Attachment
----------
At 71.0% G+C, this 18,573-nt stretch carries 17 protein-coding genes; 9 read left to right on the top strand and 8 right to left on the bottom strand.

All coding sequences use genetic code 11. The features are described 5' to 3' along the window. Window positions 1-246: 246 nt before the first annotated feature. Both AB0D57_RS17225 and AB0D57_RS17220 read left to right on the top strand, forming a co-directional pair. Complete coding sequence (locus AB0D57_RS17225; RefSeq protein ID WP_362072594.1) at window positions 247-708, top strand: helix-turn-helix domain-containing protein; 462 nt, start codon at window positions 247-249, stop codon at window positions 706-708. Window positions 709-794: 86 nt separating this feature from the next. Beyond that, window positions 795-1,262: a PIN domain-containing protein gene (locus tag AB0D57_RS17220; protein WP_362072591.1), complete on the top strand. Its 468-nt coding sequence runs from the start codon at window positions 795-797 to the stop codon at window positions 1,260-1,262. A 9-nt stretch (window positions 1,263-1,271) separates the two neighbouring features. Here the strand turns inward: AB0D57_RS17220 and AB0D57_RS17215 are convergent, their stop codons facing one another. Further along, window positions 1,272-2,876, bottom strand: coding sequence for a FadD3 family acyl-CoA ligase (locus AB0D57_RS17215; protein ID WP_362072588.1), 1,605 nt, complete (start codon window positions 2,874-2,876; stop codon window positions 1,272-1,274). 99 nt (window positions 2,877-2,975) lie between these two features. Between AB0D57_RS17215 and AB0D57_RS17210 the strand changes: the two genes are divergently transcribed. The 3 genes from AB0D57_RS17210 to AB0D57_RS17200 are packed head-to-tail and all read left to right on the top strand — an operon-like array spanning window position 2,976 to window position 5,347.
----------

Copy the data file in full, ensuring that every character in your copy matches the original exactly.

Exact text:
At 71.0% G+C, this 18,573-nt stretch carries 17 protein-coding genes; 9 read left to right on the top strand and 8 right to left on the bottom strand.

All coding sequences use genetic code 11. The features are described 5' to 3' along the window. Window positions 1-246: 246 nt before the first annotated feature. Both AB0D57_RS17225 and AB0D57_RS17220 read left to right on the top strand, forming a co-directional pair. Complete coding sequence (locus AB0D57_RS17225; RefSeq protein ID WP_362072594.1) at window positions 247-708, top strand: helix-turn-helix domain-containing protein; 462 nt, start codon at window positions 247-249, stop codon at window positions 706-708. Window positions 709-794: 86 nt separating this feature from the next. Beyond that, window positions 795-1,262: a PIN domain-containing protein gene (locus tag AB0D57_RS17220; protein WP_362072591.1), complete on the top strand. Its 468-nt coding sequence runs from the start codon at window positions 795-797 to the stop codon at window positions 1,260-1,262. A 9-nt stretch (window positions 1,263-1,271) separates the two neighbouring features. Here the strand turns inward: AB0D57_RS17220 and AB0D57_RS17215 are convergent, their stop codons facing one another. Further along, window positions 1,272-2,876, bottom strand: coding sequence for a FadD3 family acyl-CoA ligase (locus AB0D57_RS17215; protein ID WP_362072588.1), 1,605 nt, complete (start codon window positions 2,874-2,876; stop codon window positions 1,272-1,274). 99 nt (window positions 2,877-2,975) lie between these two features. Between AB0D57_RS17215 and AB0D57_RS17210 the strand changes: the two genes are divergently transcribed. The 3 genes from AB0D57_RS17210 to AB0D57_RS17200 are packed head-to-tail and all read left to right on the top strand — an operon-like array spanning window position 2,976 to window position 5,347.